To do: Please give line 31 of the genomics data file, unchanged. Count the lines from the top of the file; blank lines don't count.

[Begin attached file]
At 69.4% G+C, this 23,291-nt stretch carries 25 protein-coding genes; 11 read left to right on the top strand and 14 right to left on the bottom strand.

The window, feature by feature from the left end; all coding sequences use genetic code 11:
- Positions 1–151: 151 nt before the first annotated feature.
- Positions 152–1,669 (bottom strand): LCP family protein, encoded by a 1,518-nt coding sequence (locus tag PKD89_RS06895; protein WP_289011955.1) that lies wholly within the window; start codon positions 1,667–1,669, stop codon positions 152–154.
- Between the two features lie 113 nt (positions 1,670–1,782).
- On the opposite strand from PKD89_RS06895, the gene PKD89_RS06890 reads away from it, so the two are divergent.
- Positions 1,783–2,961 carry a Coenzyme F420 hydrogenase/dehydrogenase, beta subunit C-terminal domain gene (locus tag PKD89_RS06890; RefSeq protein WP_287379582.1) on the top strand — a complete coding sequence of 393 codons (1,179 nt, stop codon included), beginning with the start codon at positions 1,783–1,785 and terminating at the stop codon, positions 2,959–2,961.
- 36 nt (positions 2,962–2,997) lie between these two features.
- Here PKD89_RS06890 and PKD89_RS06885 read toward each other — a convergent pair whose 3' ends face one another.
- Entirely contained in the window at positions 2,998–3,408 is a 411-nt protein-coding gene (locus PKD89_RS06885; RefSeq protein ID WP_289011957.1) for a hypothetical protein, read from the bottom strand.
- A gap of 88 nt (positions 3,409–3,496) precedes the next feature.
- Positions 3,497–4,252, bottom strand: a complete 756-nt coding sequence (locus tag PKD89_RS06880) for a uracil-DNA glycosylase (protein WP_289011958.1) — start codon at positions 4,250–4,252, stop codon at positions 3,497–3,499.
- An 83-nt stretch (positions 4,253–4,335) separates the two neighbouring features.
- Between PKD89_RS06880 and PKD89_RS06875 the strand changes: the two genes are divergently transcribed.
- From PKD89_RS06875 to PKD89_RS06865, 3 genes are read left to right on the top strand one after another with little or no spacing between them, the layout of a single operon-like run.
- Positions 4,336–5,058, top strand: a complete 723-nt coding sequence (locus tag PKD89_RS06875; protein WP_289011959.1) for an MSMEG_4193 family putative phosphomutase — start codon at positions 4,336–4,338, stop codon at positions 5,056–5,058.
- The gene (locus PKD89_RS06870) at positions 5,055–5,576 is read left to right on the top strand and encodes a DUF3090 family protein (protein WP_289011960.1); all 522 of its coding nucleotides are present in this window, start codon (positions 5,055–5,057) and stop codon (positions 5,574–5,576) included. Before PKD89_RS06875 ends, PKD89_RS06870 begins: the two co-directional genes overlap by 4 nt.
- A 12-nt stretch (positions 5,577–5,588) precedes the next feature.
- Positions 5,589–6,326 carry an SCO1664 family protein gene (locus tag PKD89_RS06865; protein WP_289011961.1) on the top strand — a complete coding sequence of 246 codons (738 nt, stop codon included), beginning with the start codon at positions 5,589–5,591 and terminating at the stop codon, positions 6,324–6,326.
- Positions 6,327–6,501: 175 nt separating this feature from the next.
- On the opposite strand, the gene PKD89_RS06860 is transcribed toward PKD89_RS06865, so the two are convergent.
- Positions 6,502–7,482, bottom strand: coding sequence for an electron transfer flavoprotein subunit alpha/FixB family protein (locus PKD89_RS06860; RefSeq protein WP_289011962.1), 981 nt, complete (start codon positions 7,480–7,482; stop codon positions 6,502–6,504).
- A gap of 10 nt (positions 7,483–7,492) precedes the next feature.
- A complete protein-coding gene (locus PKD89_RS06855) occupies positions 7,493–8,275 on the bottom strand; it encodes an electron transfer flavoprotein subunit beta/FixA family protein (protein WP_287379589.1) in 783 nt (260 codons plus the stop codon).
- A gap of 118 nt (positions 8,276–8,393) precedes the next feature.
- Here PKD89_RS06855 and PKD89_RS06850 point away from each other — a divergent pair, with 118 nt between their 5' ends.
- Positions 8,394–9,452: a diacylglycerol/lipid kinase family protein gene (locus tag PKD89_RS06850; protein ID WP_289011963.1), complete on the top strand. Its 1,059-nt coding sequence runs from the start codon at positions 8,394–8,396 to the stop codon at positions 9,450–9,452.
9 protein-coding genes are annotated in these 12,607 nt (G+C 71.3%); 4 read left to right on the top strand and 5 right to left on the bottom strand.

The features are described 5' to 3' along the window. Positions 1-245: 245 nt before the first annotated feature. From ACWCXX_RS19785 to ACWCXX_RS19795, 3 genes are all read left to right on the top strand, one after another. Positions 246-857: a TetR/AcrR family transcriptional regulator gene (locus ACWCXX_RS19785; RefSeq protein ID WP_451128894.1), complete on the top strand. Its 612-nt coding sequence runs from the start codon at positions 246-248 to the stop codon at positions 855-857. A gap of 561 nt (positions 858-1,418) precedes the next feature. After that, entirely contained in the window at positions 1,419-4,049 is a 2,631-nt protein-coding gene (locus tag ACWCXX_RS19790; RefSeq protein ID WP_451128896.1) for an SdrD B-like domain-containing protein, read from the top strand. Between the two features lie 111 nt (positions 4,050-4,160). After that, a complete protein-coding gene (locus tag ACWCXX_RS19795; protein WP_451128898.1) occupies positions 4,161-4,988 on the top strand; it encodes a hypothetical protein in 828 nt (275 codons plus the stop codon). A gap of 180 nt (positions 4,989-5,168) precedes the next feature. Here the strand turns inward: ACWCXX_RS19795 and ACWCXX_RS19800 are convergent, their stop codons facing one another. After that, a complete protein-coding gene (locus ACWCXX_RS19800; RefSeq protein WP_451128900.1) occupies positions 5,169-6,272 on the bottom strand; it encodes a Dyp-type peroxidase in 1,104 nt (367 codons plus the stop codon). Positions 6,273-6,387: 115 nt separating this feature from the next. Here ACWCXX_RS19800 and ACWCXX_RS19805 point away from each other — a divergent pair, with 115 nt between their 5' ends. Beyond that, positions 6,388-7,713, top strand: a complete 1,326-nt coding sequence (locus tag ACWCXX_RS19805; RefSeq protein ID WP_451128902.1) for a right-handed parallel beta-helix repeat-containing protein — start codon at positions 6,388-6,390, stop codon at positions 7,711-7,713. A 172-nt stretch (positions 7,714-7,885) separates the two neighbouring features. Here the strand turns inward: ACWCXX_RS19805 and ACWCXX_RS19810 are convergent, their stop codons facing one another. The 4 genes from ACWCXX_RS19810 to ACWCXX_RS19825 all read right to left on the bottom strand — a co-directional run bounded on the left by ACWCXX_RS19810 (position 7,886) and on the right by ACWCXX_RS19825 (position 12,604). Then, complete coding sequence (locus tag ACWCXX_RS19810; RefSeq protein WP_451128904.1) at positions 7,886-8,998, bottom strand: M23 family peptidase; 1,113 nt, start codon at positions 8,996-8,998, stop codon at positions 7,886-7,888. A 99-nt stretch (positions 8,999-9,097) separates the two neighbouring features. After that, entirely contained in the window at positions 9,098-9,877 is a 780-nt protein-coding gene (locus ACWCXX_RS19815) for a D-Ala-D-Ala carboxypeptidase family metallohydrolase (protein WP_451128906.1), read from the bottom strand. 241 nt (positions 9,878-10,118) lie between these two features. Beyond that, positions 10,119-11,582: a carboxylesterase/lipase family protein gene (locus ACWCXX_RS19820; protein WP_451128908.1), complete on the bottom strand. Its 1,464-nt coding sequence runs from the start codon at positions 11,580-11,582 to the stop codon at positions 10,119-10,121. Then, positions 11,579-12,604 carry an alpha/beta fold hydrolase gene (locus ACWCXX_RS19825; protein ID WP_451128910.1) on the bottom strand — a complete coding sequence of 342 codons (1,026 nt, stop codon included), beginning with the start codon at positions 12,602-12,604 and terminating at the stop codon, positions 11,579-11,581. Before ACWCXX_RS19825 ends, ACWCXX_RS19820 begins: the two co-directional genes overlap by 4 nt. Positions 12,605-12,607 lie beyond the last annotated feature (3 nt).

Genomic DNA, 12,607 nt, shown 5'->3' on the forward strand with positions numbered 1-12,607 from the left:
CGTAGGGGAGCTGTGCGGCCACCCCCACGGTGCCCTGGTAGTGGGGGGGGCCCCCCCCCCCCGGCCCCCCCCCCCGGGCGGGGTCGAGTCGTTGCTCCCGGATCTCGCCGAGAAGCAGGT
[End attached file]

CGTAGGGGAGCTGTGCGGCCACCCCCACGGTGCCCTGGTAGTGGGGGGGGCCCCCCCCCCCCGGCCCCCCCCCCCGGGCGGGGTCGAGTCGTTGCTCCCGGATCTCGCCGAGAAGCAGGT